Sparrow Ridge was unique…special.
There was a living, breathing spirit of perseverance that resided over this territory, its inhabitants, and their descendants, seeping through their skin at birth and catching fire in their blood. It was the very reason they’d fiercely defended the boundary, fighting and spilling blood on both sides to protect the land and keep it.
Suddenly, the cabin door swung open and the residing elder stood in the entrance. He felt the weight of Bellamy Grace’s, or Birdie as she preferred to be called, all-seeing stare. Wise obsidian eyes that were an exact replica of his, simultaneously brightened with jubilation and softened with love. Seeing his grandmother’s reaction caused a boyish smile to curve Guy’s lips. She held his entire heart in her tiny hands. Even if he hadn’t been raised to respect tradition, culture, and family, he’d do absolutely anything in the world for Birdie. She never had to ask or lift a finger with him around and he always made sure she was good.
“There’s the prettiest girl I know!” he greeted her, flinging his arms wide open in invitation.
Birdie wagged a finger at him, smiling. “Pfft! You and that silver tongue of yours! I swear it gets slicker everytime I see you, young Guiles.”
Her moccasins made no sound crossing over the threshold but the carved walking stick in her hand thumped loudly on the porch floorboards as she beelined toward him. He enfolded her petite frame in his arms with a belly laugh, gently rocking her side to side. Comforted by her warmth and familiarity, Guy peered down, carefully studying her face. Traces of their ancestors were evident in Birdie’s fiercely beautiful features and at the young age of eighty-nine, her mostly unlined amber skin gleamed with good health. She was slender, bordering on frail, and her body appeared to be swallowed by the white, flower-sack nightgown she wore and the quilted, fire-star shawl she’d wrapped over it. Her bone-straight tresses, were braided in two plaits that hung down her back. Its two-toned color of white with black streaked through it reminded Guy of the threaded bark on a birch wood tree. She barely came to the center of his chest but what she lacked in size, his grandmother made up in formidability, standing proudly, that powerful gaze of hers burning straight into one’s soul, and making them think thrice about crossing her. Birdie’s no-nonsense voice added to her already intimidating package.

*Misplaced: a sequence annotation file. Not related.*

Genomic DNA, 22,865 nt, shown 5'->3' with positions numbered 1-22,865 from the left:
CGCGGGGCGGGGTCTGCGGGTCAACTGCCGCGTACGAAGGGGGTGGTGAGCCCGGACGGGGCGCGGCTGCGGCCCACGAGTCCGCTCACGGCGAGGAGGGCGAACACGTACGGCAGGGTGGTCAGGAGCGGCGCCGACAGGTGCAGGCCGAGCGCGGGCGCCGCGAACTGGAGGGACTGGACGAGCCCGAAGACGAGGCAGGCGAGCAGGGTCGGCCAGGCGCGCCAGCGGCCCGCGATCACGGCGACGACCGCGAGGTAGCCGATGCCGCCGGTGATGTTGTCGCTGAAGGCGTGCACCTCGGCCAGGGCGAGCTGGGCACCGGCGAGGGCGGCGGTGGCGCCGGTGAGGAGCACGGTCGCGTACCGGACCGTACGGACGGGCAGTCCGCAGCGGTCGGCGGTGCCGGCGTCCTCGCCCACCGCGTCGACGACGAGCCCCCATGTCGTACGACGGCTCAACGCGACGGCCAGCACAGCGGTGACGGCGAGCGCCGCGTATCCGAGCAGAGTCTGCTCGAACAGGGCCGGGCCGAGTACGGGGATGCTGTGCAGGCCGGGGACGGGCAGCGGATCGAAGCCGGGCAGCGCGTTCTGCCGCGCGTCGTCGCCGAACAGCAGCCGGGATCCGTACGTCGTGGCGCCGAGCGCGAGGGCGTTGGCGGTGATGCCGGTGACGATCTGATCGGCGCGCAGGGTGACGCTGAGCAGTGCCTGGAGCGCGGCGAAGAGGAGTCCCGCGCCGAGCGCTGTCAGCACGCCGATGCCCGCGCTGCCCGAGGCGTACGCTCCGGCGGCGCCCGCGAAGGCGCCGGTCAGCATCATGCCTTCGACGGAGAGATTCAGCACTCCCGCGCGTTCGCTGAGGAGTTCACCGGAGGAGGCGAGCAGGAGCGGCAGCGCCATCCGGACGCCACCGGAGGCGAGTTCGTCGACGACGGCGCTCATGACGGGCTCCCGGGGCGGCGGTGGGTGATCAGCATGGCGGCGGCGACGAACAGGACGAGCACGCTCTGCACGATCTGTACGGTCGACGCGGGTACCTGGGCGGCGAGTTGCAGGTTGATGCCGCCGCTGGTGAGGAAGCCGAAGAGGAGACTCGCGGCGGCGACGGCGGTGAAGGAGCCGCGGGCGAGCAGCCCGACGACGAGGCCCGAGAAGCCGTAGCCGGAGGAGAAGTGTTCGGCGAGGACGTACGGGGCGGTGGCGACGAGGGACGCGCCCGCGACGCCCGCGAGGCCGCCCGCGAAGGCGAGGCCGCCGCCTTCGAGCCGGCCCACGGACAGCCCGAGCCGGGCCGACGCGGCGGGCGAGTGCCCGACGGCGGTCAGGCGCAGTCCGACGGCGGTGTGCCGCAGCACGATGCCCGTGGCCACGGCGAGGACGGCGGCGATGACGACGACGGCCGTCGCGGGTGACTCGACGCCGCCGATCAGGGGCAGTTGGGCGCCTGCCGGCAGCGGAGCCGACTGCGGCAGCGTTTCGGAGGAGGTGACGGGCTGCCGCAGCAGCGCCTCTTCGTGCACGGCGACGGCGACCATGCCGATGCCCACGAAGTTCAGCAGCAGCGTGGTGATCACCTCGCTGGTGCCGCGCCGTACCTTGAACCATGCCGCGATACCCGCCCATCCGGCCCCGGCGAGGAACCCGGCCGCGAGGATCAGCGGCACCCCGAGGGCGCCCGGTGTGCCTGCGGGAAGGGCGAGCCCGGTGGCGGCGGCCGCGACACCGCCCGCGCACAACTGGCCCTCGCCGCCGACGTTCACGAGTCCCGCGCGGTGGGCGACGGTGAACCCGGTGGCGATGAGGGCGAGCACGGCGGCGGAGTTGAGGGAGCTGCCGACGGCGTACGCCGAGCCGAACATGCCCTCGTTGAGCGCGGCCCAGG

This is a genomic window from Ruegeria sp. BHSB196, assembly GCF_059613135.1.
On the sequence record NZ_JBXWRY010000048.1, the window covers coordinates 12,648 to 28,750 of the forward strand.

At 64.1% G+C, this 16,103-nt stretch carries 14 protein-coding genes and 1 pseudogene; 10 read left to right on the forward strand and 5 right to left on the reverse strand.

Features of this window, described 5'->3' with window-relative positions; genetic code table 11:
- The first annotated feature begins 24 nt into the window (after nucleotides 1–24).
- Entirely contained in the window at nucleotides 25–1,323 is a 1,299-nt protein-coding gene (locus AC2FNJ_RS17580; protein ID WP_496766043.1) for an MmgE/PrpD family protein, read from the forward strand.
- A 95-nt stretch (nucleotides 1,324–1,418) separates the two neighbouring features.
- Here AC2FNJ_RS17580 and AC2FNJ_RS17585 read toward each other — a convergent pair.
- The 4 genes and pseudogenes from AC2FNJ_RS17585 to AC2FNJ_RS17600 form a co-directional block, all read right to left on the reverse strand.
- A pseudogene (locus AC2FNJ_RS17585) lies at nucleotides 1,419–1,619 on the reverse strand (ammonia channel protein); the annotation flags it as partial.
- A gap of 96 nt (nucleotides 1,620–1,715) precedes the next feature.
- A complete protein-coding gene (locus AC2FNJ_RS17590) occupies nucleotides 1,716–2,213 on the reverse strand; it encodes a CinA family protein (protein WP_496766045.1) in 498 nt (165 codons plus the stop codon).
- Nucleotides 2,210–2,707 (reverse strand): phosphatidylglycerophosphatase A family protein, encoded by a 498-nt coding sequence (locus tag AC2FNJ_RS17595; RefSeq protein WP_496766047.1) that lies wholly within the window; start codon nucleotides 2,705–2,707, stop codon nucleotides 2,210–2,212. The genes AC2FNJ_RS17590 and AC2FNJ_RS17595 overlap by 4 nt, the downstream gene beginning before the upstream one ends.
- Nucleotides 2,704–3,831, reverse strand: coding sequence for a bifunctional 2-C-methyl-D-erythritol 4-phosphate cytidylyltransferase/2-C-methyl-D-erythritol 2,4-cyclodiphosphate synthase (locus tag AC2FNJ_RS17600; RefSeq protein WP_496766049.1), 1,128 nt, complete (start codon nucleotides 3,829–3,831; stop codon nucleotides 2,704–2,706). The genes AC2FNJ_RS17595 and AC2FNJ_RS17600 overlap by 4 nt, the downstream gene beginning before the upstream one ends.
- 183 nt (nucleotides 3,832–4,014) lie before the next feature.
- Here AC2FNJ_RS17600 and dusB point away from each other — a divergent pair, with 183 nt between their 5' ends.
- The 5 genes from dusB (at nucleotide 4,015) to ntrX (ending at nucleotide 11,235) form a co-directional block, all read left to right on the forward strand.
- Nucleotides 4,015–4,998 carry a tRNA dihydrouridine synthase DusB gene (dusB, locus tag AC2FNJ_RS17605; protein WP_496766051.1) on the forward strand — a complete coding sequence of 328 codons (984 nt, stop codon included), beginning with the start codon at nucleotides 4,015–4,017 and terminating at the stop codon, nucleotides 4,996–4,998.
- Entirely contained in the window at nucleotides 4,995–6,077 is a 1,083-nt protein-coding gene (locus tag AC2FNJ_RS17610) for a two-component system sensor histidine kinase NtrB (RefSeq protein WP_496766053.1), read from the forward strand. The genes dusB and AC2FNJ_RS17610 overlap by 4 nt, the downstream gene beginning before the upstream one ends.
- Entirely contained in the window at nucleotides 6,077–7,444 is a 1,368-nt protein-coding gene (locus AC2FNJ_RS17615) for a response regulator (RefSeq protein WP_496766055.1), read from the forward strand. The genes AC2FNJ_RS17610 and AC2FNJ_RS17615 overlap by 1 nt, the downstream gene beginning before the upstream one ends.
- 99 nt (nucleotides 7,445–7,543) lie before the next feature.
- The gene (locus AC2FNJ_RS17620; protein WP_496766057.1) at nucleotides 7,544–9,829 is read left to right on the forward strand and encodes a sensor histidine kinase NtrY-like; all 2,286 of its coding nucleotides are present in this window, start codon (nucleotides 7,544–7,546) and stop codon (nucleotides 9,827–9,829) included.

“I thought I sensed a change in the air when I woke up this morning. You’re up early. What gives?” she questioned, angling the side of her face toward him.
Guy smiled at her forthrightness and dropped a kiss on her soft cheek.
“I had some important news, Birdie. The kind that really can’t keep,” he elaborated. “I thought it best to come share with you in person.”
His grandmother stepped back slowly and placed both hands on the top of her cane. Deep insets of concern settled on her brow and the sides of her mouth as she regarded Guy gravely, taking stock of his unusually serious demeanor. Finally, she gave a brisk nod.
“I suspected as much. When I spoke to your mama yesterday, Franny said you’d been actin’ up. Well, I reckon we should get to it then instead of standin’ around, waitin’ for our feet to grow roots.”
Annoyance sparked Guy’s temper and he experienced the beginnings of a headache at the base of his skull. Damn it. His lovable but overbearing mama was interfering in matters that did not concern her again. If there was one thing Franny was continuously guilty of, it would be meddling in his business. With Miguel gone, she was laser focused on Guy, particuarly his love life. To say that she’d been livid upon discovering where his interest had landed was the understatement of the century.
Fern was defintely not his mother’s favorite person.
Well, that all for now! Enjoy the rest of your weekend!
Stay safe and in good spirits ❤
D. A. Young